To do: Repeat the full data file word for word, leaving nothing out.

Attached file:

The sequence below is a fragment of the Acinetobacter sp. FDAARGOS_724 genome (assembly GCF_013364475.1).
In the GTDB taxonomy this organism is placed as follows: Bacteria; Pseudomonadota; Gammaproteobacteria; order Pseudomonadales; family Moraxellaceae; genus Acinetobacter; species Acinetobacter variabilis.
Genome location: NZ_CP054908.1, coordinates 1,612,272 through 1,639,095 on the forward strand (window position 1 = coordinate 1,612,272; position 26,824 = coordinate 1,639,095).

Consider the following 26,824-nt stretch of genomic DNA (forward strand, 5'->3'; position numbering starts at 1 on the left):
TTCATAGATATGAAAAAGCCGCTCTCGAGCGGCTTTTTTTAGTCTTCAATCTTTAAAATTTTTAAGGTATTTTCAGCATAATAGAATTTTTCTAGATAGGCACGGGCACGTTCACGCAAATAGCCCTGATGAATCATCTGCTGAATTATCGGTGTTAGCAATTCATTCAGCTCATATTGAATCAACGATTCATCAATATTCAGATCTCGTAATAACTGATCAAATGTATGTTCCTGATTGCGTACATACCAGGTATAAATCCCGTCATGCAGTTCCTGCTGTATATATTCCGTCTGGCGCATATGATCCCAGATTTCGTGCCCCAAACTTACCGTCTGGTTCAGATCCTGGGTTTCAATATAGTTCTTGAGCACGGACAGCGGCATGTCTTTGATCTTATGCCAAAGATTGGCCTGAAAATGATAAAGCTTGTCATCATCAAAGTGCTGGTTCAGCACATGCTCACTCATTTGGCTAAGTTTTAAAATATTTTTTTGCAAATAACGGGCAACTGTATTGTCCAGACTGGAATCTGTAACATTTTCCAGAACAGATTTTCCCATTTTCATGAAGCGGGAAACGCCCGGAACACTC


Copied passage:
The sequence below is a fragment of the Acinetobacter sp. FDAARGOS_724 genome (assembly GCF_013364475.1).
In the GTDB taxonomy this organism is placed as follows: Bacteria; Pseudomonadota; Gammaproteobacteria; order Pseudomonadales; family Moraxellaceae; genus Acinetobacter; species Acinetobacter variabilis.
Genome location: NZ_CP054908.1, coordinates 1,612,272 through 1,639,095 on the forward strand (window position 1 = coordinate 1,612,272; position 26,824 = coordinate 1,639,095).

Consider the following 26,824-nt stretch of genomic DNA (forward strand, 5'->3'; position numbering starts at 1 on the left):
TTCATAGATATGAAAAAGCCGCTCTCGAGCGGCTTTTTTTAGTCTTCAATCTTTAAAATTTTTAAGGTATTTTCAGCATAATAGAATTTTTCTAGATAGGCACGGGCACGTTCACGCAAATAGCCCTGATGAATCATCTGCTGAATTATCGGTGTTAGCAATTCATTCAGCTCATATTGAATCAACGATTCATCAATATTCAGATCTCGTAATAACTGATCAAATGTATGTTCCTGATTGCGTACATACCAGGTATAAATCCCGTCATGCAGTTCCTGCTGTATATATTCCGTCTGGCGCATATGATCCCAGATTTCGTGCCCCAAACTTACCGTCTGGTTCAGATCCTGGGTTTCAATATAGTTCTTGAGCACGGACAGCGGCATGTCTTTGATCTTATGCCAAAGATTGGCCTGAAAATGATAAAGCTTGTCATCATCAAAGTGCTGGTTCAGCACATGCTCACTCATTTGGCTAAGTTTTAAAATATTTTTTTGCAAATAACGGGCAACTGTATTGTCCAGACTGGAATCTGTAACATTTTCCAGAACAGATTTTCCCATTTTCATGAAGCGGGAAACGCCCGGAACACTC